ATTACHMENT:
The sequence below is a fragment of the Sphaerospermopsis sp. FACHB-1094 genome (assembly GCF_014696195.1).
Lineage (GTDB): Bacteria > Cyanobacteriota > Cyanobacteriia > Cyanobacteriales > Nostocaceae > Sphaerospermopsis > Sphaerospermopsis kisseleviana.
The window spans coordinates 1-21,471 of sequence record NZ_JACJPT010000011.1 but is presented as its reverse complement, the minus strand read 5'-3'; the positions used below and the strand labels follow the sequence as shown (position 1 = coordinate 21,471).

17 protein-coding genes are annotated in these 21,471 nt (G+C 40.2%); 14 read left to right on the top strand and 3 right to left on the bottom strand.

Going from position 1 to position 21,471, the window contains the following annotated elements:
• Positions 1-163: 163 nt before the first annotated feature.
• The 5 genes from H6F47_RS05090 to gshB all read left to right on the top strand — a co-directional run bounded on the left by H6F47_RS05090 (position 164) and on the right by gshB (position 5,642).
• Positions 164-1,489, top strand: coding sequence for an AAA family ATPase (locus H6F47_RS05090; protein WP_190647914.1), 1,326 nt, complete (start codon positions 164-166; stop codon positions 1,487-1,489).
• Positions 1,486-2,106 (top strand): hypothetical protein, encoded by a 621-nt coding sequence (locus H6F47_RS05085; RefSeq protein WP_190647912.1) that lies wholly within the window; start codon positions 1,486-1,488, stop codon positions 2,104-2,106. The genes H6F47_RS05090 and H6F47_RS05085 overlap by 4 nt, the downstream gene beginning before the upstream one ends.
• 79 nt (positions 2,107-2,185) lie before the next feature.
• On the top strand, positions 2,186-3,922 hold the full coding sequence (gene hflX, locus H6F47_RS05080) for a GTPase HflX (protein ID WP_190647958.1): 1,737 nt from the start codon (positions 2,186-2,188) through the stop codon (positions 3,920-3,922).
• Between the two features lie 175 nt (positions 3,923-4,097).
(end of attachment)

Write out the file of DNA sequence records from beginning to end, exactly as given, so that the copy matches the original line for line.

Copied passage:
The sequence below is a fragment of the Sphaerospermopsis sp. FACHB-1094 genome (assembly GCF_014696195.1).
Lineage (GTDB): Bacteria > Cyanobacteriota > Cyanobacteriia > Cyanobacteriales > Nostocaceae > Sphaerospermopsis > Sphaerospermopsis kisseleviana.
The window spans coordinates 1-21,471 of sequence record NZ_JACJPT010000011.1 but is presented as its reverse complement, the minus strand read 5'-3'; the positions used below and the strand labels follow the sequence as shown (position 1 = coordinate 21,471).

17 protein-coding genes are annotated in these 21,471 nt (G+C 40.2%); 14 read left to right on the top strand and 3 right to left on the bottom strand.

Going from position 1 to position 21,471, the window contains the following annotated elements:
• Positions 1-163: 163 nt before the first annotated feature.
• The 5 genes from H6F47_RS05090 to gshB all read left to right on the top strand — a co-directional run bounded on the left by H6F47_RS05090 (position 164) and on the right by gshB (position 5,642).
• Positions 164-1,489, top strand: coding sequence for an AAA family ATPase (locus H6F47_RS05090; protein WP_190647914.1), 1,326 nt, complete (start codon positions 164-166; stop codon positions 1,487-1,489).
• Positions 1,486-2,106 (top strand): hypothetical protein, encoded by a 621-nt coding sequence (locus H6F47_RS05085; RefSeq protein WP_190647912.1) that lies wholly within the window; start codon positions 1,486-1,488, stop codon positions 2,104-2,106. The genes H6F47_RS05090 and H6F47_RS05085 overlap by 4 nt, the downstream gene beginning before the upstream one ends.
• 79 nt (positions 2,107-2,185) lie before the next feature.
• On the top strand, positions 2,186-3,922 hold the full coding sequence (gene hflX, locus H6F47_RS05080) for a GTPase HflX (protein ID WP_190647958.1): 1,737 nt from the start codon (positions 2,186-2,188) through the stop codon (positions 3,920-3,922).
• Between the two features lie 175 nt (positions 3,923-4,097).